Today, by contrast, content can be posted to the internet by anybody, anywhere; it is then visible to potentially billions of people. And unlike traditional media organisations, online media platforms do not commission, curate or check the content on their platforms, at least not in any remotely satisfactory way. Image-based abuse is just one of numerous problems that have resulted.
Just in the past week Facebook has been hauled before a US congressional committee, examining the implications of its business model for user safety. Here in Australia, while we very much face the same challenges, our regulatory framework on these issues is significantly more developed than in the US.
In 2015 our Liberal National Government legislated to establish an office, then called the Children’s eSafety Commissioner, and gave it statutory powers to deal with damaging online content targeted at an Australian child. So far nearly 3,400 Australian children have been assisted by the scheme.
In 2017 we expanded the office to support all Australians—it is now the eSafety Commissioner—and gave it new powers. In 2018 we added laws dealing with the unauthorised sharing of intimate images. Since then, about 6,700 complaints of image-based abuse have been addressed.
We consistently hear that what most victims want - whether they have faced image-based abuse, cyberbullying, or other similar harms - is for the harmful material to be removed from the internet as quickly as possible, so their humiliation can end.
We are responding to this feedback with our new Online Safety Act, which passed the Parliament earlier this year after extensive consultation. It will strengthen the existing measures, for example by reducing to twenty four hours the time period within which an online platform must act on a takedown notice from the eSafety Commissioner. It will also add a new, world-leading power for eSafety to issue a takedown notice directed at serious online abuse of an adult.
These are very important public safety measures – and particularly important for women’s safety, as, sadly, women are more likely than men to be the victims of all kinds of abuse online. I want to thank the Labor Party for joining with us to support these important measures, and express my astonishment that the Greens Party actively opposed this law that amongst other things is designed to make the internet a safer place for Australian women.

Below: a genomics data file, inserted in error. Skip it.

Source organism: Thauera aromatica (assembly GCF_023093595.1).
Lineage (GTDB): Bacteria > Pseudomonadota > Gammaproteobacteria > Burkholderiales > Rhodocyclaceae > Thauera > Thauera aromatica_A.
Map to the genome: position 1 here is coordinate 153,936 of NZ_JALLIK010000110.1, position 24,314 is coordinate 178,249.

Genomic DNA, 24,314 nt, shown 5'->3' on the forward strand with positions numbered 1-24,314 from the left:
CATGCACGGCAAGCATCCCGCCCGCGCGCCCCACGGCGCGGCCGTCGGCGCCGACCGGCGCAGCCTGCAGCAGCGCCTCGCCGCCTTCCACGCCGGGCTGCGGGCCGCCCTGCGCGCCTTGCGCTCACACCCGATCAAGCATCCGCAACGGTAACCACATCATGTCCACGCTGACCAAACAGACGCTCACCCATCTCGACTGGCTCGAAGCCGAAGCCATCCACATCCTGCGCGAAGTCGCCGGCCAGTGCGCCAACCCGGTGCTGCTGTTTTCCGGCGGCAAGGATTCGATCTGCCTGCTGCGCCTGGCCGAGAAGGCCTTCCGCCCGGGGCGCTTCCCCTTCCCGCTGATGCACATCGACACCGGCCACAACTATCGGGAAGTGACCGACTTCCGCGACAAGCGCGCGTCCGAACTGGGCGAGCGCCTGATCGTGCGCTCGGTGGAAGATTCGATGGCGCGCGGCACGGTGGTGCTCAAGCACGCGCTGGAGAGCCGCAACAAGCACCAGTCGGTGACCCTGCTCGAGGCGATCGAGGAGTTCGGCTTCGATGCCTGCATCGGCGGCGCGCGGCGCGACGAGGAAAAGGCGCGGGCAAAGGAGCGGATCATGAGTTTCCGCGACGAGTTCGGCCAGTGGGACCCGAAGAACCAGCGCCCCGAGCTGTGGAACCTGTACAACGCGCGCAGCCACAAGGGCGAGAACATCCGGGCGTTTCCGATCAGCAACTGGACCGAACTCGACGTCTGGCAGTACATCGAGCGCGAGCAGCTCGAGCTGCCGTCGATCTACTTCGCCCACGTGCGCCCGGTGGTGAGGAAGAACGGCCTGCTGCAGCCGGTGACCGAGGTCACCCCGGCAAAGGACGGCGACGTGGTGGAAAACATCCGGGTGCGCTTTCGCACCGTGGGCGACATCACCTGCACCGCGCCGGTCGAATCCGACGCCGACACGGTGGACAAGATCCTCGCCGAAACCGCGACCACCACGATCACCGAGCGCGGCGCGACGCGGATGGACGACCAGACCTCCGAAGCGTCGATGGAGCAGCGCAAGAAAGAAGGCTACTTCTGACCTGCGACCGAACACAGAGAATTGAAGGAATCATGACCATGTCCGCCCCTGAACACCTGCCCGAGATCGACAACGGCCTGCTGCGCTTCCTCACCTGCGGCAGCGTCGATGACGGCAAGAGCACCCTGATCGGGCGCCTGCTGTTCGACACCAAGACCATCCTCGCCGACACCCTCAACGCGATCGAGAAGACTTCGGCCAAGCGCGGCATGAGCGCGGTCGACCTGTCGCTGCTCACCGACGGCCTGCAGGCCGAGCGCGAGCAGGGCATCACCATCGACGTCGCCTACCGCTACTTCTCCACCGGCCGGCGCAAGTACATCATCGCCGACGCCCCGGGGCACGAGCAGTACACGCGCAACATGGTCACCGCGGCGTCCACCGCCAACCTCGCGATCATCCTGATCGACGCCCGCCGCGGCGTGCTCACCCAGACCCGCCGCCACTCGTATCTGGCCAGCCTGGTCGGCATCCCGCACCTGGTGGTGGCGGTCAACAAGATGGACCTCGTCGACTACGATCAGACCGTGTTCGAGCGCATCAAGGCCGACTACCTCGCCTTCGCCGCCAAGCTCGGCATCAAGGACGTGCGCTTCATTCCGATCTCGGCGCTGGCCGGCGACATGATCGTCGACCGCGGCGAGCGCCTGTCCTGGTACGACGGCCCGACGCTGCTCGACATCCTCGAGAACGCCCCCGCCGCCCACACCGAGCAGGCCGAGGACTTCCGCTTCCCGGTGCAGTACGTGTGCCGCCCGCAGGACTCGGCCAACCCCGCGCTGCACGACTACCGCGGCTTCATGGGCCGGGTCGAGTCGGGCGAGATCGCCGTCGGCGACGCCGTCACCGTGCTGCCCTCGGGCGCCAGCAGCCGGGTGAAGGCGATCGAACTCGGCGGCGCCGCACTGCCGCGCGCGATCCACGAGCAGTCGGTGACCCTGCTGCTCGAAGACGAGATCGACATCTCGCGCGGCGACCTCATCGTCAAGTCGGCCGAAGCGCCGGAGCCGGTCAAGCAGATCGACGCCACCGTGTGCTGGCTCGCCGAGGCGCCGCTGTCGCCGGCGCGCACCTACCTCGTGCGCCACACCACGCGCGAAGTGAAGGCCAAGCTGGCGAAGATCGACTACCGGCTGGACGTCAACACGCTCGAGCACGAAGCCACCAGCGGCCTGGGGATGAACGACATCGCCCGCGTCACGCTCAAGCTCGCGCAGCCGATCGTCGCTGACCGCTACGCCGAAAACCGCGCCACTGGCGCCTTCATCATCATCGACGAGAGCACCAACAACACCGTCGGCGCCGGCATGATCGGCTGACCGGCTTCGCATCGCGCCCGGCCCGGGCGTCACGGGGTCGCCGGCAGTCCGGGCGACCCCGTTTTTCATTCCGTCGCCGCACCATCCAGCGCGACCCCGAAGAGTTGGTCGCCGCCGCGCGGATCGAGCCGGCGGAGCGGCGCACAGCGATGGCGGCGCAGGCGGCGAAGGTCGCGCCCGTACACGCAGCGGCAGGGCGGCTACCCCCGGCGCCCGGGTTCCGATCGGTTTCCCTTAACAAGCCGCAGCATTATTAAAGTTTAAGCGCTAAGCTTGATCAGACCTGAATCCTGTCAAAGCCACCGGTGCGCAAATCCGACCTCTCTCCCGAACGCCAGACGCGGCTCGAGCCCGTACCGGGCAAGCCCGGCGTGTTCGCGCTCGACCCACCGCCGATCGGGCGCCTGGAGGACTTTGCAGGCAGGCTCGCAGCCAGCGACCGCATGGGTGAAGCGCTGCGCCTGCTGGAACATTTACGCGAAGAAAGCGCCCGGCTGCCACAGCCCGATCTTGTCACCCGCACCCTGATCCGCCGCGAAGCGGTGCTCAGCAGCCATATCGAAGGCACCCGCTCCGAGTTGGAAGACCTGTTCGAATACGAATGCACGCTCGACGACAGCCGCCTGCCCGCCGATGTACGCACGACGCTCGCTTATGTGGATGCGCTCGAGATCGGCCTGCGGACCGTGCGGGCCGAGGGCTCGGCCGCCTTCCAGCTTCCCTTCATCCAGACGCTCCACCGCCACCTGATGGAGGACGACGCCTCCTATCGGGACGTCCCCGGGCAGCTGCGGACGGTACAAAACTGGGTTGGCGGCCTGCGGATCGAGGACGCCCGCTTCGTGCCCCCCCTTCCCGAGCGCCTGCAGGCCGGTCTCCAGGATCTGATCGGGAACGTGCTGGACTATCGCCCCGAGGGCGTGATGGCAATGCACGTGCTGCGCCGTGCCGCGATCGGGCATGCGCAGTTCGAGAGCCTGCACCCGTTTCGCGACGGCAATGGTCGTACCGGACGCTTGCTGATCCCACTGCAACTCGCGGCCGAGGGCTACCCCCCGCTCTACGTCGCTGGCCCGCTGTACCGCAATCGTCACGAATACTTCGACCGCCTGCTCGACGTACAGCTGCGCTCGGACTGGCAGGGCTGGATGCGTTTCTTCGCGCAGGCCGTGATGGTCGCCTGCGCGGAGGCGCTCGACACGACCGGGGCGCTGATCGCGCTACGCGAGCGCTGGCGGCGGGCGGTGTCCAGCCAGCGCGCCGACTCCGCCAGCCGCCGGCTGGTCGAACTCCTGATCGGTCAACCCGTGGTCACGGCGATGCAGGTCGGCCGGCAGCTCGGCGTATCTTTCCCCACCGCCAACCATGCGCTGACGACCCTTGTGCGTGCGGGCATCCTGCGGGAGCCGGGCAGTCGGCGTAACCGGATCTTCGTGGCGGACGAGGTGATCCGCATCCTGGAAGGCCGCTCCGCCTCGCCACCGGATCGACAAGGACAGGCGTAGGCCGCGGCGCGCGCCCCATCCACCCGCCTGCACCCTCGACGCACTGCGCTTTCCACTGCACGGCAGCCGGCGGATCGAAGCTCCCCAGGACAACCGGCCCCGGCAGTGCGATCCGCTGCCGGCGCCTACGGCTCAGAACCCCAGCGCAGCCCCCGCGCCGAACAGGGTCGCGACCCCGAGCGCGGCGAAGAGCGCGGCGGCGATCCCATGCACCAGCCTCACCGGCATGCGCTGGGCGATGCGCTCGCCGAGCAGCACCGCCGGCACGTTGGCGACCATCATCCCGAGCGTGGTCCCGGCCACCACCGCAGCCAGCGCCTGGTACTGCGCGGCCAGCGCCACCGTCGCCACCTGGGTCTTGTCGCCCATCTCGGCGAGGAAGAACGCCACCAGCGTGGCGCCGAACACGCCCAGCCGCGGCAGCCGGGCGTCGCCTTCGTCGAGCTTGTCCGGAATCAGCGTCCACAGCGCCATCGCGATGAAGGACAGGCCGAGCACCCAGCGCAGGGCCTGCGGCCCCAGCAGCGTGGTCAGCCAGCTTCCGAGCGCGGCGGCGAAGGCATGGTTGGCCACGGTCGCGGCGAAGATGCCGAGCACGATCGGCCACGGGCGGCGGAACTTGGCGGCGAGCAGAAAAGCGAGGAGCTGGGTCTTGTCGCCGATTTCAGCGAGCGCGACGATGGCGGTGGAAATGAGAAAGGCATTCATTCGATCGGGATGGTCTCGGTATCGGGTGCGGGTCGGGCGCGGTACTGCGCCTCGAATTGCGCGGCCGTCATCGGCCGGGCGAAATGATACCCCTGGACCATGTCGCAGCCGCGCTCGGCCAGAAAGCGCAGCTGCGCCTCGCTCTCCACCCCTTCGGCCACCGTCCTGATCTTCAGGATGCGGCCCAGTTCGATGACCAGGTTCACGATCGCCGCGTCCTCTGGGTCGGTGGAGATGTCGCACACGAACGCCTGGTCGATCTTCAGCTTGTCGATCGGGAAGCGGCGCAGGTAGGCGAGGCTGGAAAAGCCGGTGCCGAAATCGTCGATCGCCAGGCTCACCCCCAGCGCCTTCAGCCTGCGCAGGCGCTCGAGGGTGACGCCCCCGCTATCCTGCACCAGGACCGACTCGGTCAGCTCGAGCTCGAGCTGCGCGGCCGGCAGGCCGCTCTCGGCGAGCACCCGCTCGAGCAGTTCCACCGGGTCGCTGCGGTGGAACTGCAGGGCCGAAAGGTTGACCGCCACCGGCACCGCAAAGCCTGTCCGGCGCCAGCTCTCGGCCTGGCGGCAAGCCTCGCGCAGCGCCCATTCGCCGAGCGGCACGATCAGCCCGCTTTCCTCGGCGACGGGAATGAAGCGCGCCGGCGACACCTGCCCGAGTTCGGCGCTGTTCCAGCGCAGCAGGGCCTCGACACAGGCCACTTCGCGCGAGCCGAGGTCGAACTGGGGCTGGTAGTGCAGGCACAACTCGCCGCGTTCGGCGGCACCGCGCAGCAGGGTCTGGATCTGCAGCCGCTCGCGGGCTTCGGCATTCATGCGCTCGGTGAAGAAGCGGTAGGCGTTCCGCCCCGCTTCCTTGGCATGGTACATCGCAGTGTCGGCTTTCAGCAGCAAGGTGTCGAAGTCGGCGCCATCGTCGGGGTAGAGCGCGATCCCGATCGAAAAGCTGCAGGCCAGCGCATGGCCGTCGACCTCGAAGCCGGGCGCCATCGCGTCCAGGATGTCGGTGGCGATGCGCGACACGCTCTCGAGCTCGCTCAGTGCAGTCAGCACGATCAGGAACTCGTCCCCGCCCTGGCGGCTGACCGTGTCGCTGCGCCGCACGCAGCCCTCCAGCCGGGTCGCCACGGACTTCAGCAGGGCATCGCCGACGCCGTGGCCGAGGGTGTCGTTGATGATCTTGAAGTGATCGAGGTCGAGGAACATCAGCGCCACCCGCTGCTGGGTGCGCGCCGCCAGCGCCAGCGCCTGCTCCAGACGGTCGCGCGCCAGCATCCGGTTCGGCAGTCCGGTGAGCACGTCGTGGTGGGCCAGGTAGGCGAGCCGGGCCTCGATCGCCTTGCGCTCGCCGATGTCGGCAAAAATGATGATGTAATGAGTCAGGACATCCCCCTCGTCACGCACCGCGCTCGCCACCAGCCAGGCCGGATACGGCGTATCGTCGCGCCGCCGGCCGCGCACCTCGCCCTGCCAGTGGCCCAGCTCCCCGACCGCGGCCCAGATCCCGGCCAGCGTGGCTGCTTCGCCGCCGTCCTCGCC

Online Platforms and Competition: the News Media Bargaining Code
I want to turn next to the profound issues the internet raises when it comes to competition policy. Economic activity over the internet has evolved into a market structure where, in sector after sector, there are a small number of extremely large, globally dominant businesses that enjoy apparently ever-increasing returns to scale that make it impossible for competitors to grow in relative size.
Consider the dominance of Facebook and Google. They capture an enormous share of global digital advertising and the revenue it brings. Their dominance in Australia is highlighted in the recently released report of the ACCC inquiry into ‘adtech’.
In the Australian market Facebook and Google compete with Australian media businesses such NewsCorp, Nine Entertainment, Seven West and Australian Community Media. Yet the content which Facebook and Google use to attract to their platforms – and which they very successfully monetise with advertising revenue – comes from many places, including those very media businesses with which they compete.
Whether Facebook and Google should pay for that content, and on what terms, is a very important competition policy question – and in turn of great importance for the sustainability and diversity of the Australian media sector.
The Australian Government began working on these issues in 2018, when the ACCC started its inquiry into the digital platforms, at the direction of then Treasurer Scott Morrison. But most Australians really only became aware of how high the stakes were when, on 18 February this year, we woke to discover that the Facebook pages of many Australian organisations were off the air.
The Sydney Morning Herald, Nine News, the ABC and The Australian had all been shut down. So too had the Facebook pages of fire, police, ambulance and other vital services, and of many small online enterprises with no connection to traditional media businesses – such as North Shore Mums, a thriving online business in my northern Sydney electorate of Bradfield.